Naha Okinawa Tsunahiki
A Centuries Old Tradition
Hop on a plane for an early morning flight out of Tokyo in early October and you can witness the excitement surrounding the World Guinness Record Naha Tug of War. It’s a once a year event where you can participate, or just watch, a crowd of over 15,000 people pull a tug of war rope weighing over 40 tons. The scene in the street, numbering well over a quarter million people, is a sight in itself.
The Naha tug of war has evolved to become a cultural event believed to bring prosperity, good health and fortune to the residents of all the Okinawa islands. The rope was first recognized as the world’s largest, consisting of natural fibers, by Guinness World Records in 1995.
There’s More to See than Just a Tug of War
The parade showcases some brilliantly colored kimonos, traditional classic dances and a dance, seen only in Okinawa, known, as Eisa. The sounds of drums, horns, gongs, firecrackers, stringed instruments and music piped over loudspeaker systems fills the avenue and like many other observers, you’re welcome to chant along with the performers. Just memorize the words “Ya sa sa” and “Hi e ya” and learn to whistle like a whippoorwill, only a lot louder, and you’ll fit right in.
Some of the other activities you see include martial arts performances by youth, dancing lion-dogs (known as Shishimai) and a Chinese Dragon Dance. One event, you may want to climb higher to witness and capture on camera, is the Parade of Flags. Young men demonstrate their strength and skill at balancing a huge bamboo pole displaying a banner representing their district in the city of Naha. Climbing some stairs or watching from a balcony gives a better view and assures your safety, should a flag come crashing down in your direction.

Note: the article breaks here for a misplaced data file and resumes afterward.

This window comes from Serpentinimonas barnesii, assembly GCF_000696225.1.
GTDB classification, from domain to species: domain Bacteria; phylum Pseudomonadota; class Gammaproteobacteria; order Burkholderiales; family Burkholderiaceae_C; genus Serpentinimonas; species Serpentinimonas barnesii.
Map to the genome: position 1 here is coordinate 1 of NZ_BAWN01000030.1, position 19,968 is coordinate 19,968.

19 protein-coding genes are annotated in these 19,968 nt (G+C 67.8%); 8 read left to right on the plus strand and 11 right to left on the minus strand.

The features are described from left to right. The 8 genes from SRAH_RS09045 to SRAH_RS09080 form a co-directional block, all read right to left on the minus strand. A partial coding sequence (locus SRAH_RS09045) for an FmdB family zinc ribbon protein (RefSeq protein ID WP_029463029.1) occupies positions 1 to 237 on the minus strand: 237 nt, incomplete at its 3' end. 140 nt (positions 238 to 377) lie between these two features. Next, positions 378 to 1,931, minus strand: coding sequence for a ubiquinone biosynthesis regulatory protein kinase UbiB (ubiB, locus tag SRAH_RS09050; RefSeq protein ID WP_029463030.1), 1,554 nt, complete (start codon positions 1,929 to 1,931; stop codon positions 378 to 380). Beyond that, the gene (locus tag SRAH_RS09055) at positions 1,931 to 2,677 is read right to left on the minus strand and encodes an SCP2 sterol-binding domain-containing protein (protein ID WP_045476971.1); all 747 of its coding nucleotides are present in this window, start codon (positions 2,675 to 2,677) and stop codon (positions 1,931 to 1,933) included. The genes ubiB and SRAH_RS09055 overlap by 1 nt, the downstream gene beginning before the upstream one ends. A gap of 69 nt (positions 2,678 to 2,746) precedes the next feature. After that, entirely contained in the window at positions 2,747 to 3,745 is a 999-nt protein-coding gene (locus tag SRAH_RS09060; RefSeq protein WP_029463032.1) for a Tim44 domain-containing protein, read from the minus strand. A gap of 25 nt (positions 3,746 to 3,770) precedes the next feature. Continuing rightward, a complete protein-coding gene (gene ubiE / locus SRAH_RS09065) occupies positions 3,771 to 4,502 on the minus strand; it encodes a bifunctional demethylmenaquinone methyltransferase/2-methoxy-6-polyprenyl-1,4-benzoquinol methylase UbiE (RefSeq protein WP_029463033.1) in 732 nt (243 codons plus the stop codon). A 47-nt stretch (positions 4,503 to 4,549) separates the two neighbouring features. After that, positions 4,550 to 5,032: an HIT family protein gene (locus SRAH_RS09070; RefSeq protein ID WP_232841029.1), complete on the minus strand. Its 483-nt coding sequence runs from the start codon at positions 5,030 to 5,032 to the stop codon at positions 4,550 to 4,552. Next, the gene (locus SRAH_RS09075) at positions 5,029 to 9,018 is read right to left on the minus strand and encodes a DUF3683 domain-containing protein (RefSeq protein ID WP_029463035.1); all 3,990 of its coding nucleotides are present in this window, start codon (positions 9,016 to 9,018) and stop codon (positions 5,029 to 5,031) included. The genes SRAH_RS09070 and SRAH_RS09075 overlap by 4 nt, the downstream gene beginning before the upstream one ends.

The World Record Tug
Opening ceremonies and a large gathering of people begin on HWY 58 around 3PM so it’s a good idea to start jockeying for your position about that time. There are speeches given, karate demonstrations, music played and more activities with village banners but, the World Record Tug is what you want to see.
Men, representing the royalty of the Ryukyu Kingdom and dressed in period costumes, climb atop the east and west sections of the rope and issue challenges. This is another good time to climb to a higher level for photography, as the crowd begins to surge closer in anticipation. If you’re there to pull, the masses will help snuggle you closer.
This is where I’ve learned to climb to higher elevations in the pursuit of a memorable photo.
The tug of war ends when a team from either the east or west side of town manages to pull the rope five meters in their direction. If neither side manages that within half an hour, the competition ends in a draw. That has happened 14 times over the years.
Excitement When the Tug-O-War Ends
Travel Light Like a Pro
Wear comfortable walking shoes.
Bring a light jacket in the event it gets chilly or rains.
A backpack is the only luggage you will need.
Grab meals at any of the several Family Marts located conveniently along the routes you’ll be taking.
Yen is the currency to bring. Taxi cabs and vending machines generally, don’t accept any other currency.
Returning to Naha Airport for a meal before flying, you’ll get excellent food at reasonable prices.